Bentley chiefs say the decision to return to top-line motor racing with a GT3-specification Continental will have a positive effect on development of its road car products.
Speaking on the eve of the Los Angeles motor show, where the Bentley Continental GT3 is being given its first official North American airing, engineering boss Rolf Frech told Autocar that production of the Crewe firm's race and road cars is closely linked.
"One of the major reasons for doing this project is to give our road car engineers some exposure to the quick-fire processes involved in building and racing cars," he said.
"They can bring knowledge from the road car side to the project, but it is also clear they can take back some of the knowledge of racing to the production line. Ten years after winning Le Mans in 2003, this kind of quick thinking and problem solving is something that is very relevant to the company."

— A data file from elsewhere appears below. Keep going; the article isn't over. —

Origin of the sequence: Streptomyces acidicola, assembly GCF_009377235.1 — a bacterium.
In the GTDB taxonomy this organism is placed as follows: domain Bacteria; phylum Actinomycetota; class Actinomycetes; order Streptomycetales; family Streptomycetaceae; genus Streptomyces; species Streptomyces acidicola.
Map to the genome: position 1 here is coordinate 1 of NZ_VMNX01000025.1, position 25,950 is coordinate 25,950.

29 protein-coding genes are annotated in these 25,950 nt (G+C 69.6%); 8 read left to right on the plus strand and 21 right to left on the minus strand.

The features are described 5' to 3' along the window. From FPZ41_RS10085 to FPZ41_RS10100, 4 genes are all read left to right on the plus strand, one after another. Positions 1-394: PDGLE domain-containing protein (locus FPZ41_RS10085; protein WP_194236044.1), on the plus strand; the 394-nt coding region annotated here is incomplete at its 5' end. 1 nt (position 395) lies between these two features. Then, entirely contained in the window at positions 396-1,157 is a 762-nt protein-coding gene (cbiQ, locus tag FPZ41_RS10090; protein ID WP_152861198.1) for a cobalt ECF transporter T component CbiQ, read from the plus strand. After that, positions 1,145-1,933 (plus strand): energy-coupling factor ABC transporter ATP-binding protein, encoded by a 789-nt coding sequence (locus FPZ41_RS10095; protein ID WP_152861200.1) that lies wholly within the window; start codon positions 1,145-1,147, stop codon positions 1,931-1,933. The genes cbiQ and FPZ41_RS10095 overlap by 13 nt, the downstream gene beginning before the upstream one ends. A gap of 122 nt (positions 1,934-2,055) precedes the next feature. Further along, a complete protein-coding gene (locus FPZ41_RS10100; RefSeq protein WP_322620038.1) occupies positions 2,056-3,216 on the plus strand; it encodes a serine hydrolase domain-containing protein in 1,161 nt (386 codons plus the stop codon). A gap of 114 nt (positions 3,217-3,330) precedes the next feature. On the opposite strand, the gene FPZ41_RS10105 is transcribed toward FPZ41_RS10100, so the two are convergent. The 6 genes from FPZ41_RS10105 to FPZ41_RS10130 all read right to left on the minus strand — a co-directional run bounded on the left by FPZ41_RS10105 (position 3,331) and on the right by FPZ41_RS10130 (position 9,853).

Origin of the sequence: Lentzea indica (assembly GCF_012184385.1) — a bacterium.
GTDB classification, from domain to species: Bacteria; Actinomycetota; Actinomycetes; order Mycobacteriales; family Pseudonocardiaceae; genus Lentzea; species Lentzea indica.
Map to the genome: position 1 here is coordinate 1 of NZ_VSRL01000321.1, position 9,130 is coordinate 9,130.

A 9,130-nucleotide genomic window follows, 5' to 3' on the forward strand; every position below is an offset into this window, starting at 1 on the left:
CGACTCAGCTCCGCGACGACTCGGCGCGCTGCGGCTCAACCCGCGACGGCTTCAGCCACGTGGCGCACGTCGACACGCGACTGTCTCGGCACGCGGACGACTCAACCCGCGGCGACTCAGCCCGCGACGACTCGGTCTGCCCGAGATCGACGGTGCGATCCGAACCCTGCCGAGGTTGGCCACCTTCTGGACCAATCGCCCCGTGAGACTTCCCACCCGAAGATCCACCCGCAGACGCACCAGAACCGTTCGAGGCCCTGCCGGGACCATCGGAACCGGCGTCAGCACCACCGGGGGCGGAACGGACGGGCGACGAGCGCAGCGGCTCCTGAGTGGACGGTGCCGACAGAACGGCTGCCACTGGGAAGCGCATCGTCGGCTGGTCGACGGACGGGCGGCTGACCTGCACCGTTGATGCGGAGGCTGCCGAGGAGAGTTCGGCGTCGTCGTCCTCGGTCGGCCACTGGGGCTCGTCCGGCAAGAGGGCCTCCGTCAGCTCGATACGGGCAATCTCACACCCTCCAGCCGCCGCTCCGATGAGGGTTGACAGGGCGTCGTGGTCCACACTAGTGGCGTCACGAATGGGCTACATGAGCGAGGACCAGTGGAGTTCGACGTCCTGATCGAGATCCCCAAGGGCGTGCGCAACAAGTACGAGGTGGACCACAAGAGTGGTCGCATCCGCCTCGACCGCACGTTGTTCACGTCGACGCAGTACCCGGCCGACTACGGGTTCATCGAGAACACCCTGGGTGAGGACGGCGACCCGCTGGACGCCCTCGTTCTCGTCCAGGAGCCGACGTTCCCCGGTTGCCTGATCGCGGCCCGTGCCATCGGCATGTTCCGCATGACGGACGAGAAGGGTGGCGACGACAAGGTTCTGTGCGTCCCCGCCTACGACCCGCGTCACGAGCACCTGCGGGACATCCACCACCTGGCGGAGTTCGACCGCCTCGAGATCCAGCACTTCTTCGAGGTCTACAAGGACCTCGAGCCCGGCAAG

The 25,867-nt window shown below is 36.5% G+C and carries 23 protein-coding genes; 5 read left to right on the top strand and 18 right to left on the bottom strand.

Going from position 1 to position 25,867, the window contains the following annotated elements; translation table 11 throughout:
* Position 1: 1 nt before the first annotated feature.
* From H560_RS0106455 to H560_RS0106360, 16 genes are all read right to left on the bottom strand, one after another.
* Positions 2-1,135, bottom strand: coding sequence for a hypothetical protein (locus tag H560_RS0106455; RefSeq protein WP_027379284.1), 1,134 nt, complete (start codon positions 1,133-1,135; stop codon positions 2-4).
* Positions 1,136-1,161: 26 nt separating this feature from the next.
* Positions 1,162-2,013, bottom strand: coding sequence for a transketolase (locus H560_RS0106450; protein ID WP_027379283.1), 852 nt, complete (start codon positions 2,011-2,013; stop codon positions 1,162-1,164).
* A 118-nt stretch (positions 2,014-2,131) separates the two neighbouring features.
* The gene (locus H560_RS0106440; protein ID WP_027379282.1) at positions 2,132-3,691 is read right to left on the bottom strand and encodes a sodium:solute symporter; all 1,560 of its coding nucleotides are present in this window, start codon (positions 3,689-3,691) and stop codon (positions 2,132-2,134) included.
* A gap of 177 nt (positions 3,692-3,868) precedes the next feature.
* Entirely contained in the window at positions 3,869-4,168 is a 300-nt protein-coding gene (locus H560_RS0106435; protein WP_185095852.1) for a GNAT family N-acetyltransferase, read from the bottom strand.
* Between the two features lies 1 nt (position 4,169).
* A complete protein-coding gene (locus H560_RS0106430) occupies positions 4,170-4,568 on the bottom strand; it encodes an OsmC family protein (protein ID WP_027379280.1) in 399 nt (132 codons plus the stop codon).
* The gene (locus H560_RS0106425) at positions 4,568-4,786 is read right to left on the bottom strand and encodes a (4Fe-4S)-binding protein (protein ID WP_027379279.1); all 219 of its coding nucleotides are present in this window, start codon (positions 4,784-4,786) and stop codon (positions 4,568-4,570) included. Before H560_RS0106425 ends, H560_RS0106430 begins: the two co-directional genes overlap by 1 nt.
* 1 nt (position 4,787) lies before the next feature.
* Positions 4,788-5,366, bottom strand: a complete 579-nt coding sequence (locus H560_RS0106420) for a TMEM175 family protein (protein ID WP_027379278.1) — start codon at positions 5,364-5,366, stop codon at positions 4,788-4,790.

The GT3 race car was first revealed at the Paris motor show and marks the return of Bentley to front-line GT and sports car racing. A road-going version of Bentley’s new Continental GT3 race car is likely to follow. It could feature four-wheel drive, a pared-down but luxury interior and possibly a 700bhp W12 engine.
The sporty model is set to occupy a similar spot in Bentley’s range to the old Supersports model and would command a similar price of just under £200,000.
Key details have yet to be finalised, but Bentley is understood to be looking at a production run of around 300 cars to be built over a 12-month period circa 2014-2015.
The FIA’s GT3 rules allow a radically different race-car specification from the road version. Although the Bentley racer has a rear-wheel-drive layout with a rear-mounted transaxle gearbox, the road car is likely to retain the permanent four-wheel drive system that features on all current Continental models, a senior source revealed.